Should I Post my Email Content on Social Media?

So you’ve crafted the perfect email campaign. One that reaches your subscribers with a message that resonates and stirs them to action. But do you stop there in your effort to reach as many buyers as possible? What else can you be doing with your email content?

Content marketing doesn’t work in isolation; there are marketing channels that are complementary and work in unison. When it comes to content, you want to ensure that your messages reach all audiences. In other words, you want to send out a message via email, but you also don’t want to neglect consumers on social media – especially when 40% of them say LinkedIn is important for researching technologies and services to purchase, as well as 19% saying the same for Twitter. The question becomes: do all messages apply to all audiences across all marketing channels?

In an effort to deliver relevant content across social media, we have to be smart about the kind of content we create. Our goal should be to reach the largest audience possible, and because this is what we want to accomplish, we have to take advantage of social media consumers who can share our content within their own networks. After all, with the advent of the mobile, in 2014 consumers doubled their sharing activities, according to a Q4 Social Sharing Report from ShareThis.

Should email content be shared with social media users?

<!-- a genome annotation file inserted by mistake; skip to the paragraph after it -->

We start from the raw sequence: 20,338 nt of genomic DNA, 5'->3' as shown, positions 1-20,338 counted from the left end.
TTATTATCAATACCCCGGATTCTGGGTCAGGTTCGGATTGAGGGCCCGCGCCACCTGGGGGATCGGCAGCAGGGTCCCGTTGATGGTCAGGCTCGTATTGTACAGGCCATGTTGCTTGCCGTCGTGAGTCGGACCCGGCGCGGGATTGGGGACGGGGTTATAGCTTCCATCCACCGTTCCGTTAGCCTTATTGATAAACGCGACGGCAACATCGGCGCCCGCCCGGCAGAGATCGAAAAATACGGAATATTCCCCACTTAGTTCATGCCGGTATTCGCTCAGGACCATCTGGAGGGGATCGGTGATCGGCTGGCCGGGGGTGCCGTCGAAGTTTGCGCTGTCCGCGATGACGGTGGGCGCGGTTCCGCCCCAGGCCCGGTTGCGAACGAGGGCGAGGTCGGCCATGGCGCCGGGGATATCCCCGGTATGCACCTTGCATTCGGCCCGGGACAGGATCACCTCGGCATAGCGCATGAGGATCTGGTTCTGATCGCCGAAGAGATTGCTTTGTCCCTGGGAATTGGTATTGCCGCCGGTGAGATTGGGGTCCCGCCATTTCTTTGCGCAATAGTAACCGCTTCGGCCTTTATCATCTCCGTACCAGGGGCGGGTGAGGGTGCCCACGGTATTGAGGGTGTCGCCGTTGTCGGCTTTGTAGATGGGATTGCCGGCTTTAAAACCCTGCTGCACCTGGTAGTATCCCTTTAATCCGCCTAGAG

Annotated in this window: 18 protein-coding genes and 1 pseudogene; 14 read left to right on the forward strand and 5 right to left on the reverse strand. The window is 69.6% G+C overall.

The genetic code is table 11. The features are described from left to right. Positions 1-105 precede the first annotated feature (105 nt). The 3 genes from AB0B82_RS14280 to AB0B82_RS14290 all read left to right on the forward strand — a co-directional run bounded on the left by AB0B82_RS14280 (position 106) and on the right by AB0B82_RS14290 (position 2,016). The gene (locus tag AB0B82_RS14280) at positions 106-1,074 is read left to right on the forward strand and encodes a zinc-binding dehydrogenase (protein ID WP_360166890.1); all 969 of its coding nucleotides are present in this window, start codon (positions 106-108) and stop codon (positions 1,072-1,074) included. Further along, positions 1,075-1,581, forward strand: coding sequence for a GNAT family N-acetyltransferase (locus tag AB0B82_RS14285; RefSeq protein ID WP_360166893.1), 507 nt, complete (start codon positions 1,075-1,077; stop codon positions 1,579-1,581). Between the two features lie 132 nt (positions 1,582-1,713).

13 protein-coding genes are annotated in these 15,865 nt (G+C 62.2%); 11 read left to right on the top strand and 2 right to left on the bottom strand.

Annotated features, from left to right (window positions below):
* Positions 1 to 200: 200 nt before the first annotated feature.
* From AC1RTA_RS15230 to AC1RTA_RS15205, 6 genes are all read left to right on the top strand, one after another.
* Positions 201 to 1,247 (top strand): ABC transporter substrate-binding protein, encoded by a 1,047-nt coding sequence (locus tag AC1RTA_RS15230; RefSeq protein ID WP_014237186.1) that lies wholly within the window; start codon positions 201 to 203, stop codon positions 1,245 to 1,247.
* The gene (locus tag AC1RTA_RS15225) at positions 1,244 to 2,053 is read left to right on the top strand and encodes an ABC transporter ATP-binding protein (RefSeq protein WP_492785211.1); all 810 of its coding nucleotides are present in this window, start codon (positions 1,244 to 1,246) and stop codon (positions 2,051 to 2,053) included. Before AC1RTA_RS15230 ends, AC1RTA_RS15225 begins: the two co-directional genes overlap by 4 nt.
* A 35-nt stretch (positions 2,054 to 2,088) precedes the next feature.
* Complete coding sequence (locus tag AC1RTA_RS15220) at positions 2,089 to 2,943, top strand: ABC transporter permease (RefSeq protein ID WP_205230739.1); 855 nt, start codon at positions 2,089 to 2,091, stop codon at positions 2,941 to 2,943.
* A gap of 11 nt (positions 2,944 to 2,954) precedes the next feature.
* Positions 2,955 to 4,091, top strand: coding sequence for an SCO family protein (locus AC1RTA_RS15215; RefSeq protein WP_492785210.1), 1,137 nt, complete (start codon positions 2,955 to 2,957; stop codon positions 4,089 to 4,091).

Email content should be used as much as possible when it is relevant. Depending on the circumstance, we either want to share our email content across social media, or we leave it only to our email campaigns. This is why leading marketers are always working on creating the kind of content that can be shared across all channels – including email and social media.

Different offers, different goals

Let’s say, for example, that you want to send out an email to only your customers who you are inviting to attend your event. This doesn’t need to be promoted via social media because the target audience is already-existing customers. This is where email marketing messages and social media messages don’t intersect. The event could be tweeted or posted on Facebook, but the invitation itself should be only sent out through email to engage consumers 1:1.

The email/social media dichotomy is extended to when we want to send out a press release regarding platform updates. Here we would want to reach email users who have logged onto the platform recently. However, when it comes to additional tools that have been added to the platform, we can share the press release on Facebook and Twitter.

How about newsletters? According to Nielsen Norman Group, newsletters are still considered to be a great way to grow or maintain relationships, even during times when people aren’t actively making purchasing decisions. Newsletters hold aggregated material that spans everything from best practices to industry updates and trends. And this kind of information is something that we want everyone to know about. Newsletters are inherently native to email, but posting content from your newsletter on Facebook and tweeting it out will do just fine.

What kind of content do you share on both email and social media? Have you had a campaign in which you’ve left messages separate between the two? Have you had campaigns that you’ve shared content on both? There is a fine line when it comes to social media and email content sharing. What does your strategy look like?

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